Saturday, December 20, 2008

A Revolutionary Soul

This week some of us will have a few days off from work and many will also gather with family for times rich in history and tradition. While the days that I celebrated all this as a christian are long gone, I usually like to take a few minutes around this time of year to reflect on the life of Jesus.

I have come to the conclusion that, while he was not god, Jesus was a truly revolutionary soul. As humans are want to do, we have for the most part, corrupted what he had to say. The christian fundamentalists have done this by focusing almost exclusively on his birth and death...completely ignoring what he had to say while he was alive. Perhaps that's because his words call us to a place that is difficult for many of us to go.

One of the most powerful messages he gave was the beatitudes.

Blessed are the poor in spirit,
for theirs is the kingdom of heaven.

Blessed are they who mourn,
for they shall be comforted.

Blessed are the meek,
for they shall possess the earth.

Blessed are they who hunger and thirst for justice,
for they shall be satisfied.

Blessed are the merciful,
for they shall obtain mercy.

Blessed are the pure of heart,
for they shall see God.

Blessed are the peacemakers,
for they shall be called sons of God.

Blessed are they who suffer persecution for justice sake,
for theirs is the kingdom of heaven.


Beautiful words, aren't they? But what about the promises Jesus made? Do we have to wait for some kind of heavenly kingdom to see them? Not according to Tod Lindberg.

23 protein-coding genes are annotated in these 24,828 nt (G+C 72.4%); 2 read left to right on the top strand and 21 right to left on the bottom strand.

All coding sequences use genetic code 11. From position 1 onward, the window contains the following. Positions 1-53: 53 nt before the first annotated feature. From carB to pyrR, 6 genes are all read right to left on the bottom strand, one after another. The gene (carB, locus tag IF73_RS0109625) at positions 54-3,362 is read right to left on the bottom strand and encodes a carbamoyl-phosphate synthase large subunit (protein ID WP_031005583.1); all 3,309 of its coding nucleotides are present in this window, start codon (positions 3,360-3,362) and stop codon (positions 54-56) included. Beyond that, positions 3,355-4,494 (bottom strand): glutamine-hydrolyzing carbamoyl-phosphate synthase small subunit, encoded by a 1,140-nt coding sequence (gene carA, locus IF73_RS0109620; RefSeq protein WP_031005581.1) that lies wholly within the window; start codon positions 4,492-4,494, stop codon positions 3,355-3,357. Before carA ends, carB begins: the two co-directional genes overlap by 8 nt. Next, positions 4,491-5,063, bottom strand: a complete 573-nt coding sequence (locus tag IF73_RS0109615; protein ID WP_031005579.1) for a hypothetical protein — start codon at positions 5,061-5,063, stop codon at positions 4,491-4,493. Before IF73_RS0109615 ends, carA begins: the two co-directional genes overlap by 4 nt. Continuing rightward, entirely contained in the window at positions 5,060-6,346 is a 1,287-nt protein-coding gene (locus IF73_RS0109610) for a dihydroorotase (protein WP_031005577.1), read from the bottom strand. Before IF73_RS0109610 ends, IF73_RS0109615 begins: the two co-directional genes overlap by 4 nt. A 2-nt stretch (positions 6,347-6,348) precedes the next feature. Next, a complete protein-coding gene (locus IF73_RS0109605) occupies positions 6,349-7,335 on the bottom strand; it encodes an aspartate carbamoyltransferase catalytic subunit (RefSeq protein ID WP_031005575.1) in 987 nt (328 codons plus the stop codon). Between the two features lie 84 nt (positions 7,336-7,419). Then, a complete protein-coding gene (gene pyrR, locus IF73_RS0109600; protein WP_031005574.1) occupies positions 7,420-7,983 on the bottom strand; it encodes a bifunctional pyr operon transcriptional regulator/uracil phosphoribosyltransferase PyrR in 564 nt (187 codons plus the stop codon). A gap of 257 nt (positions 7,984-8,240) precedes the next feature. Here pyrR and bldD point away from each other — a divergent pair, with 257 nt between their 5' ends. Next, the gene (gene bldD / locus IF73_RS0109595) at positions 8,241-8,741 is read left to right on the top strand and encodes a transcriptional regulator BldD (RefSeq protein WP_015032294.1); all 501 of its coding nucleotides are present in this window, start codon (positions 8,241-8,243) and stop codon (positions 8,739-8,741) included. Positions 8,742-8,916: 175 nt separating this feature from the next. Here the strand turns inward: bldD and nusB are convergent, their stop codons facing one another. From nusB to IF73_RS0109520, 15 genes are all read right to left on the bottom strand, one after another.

Jesus describes those who are truly fortunate, the lucky ones of their day. But it is not emperors, conquerors, priests, and the wealthy who enjoy this favor. Rather, it is the common people, those whom earthly success has largely passed by: the poor, the meek, the persecuted, the peacemakers. How can this be? Because though they may have been denied worldly success, what cannot be taken away from them is their potential to live rightly by one another. It is all too easy for those who enjoy the pleasures of this world to try to float above such obligations. Jesus goes on to say that so long as ordinary people stand for the right things and do not retreat in their rightness before those who seem to have more power, what ’s right will prevail. It’s their kingdom — a kingdom organized not from the top down, but from the bottom up.


Jesus often chose to tell stories in order to illustrate a point. Perhaps the most famous of these is the one where he answers the question "Who is my neighbor?"

On one occasion an expert in the law stood up to test Jesus. "Teacher," he asked, "what must I do to inherit eternal life?" "What is written in the Law?" he replied. "How do you read it?" He answered: " 'Love the Lord your God with all your heart and with all your soul and with all your strength and with all your mind'; and, 'Love your neighbor as yourself.'" "You have answered correctly," Jesus replied. "Do this and you will live." But he wanted to justify himself, so he asked Jesus, "And who is my neighbor?"

In reply Jesus said: "A man was going down from Jerusalem to Jericho, when he fell into the hands of robbers. They stripped him of his clothes, beat him and went away, leaving him half dead. A priest happened to be going down the same road, and when he saw the man, he passed by on the other side. So too, a Levite, when he came to the place and saw him, passed by on the other side. But a Samaritan, as he traveled, came where the man was; and when he saw him, he took pity on him. He went to him and bandaged his wounds, pouring on oil and wine. Then he put the man on his own donkey, took him to an inn and took care of him. The next day he took out two silver coins and gave them to the innkeeper. 'Look after him,' he said, 'and when I return, I will reimburse you for any extra expense you may have.'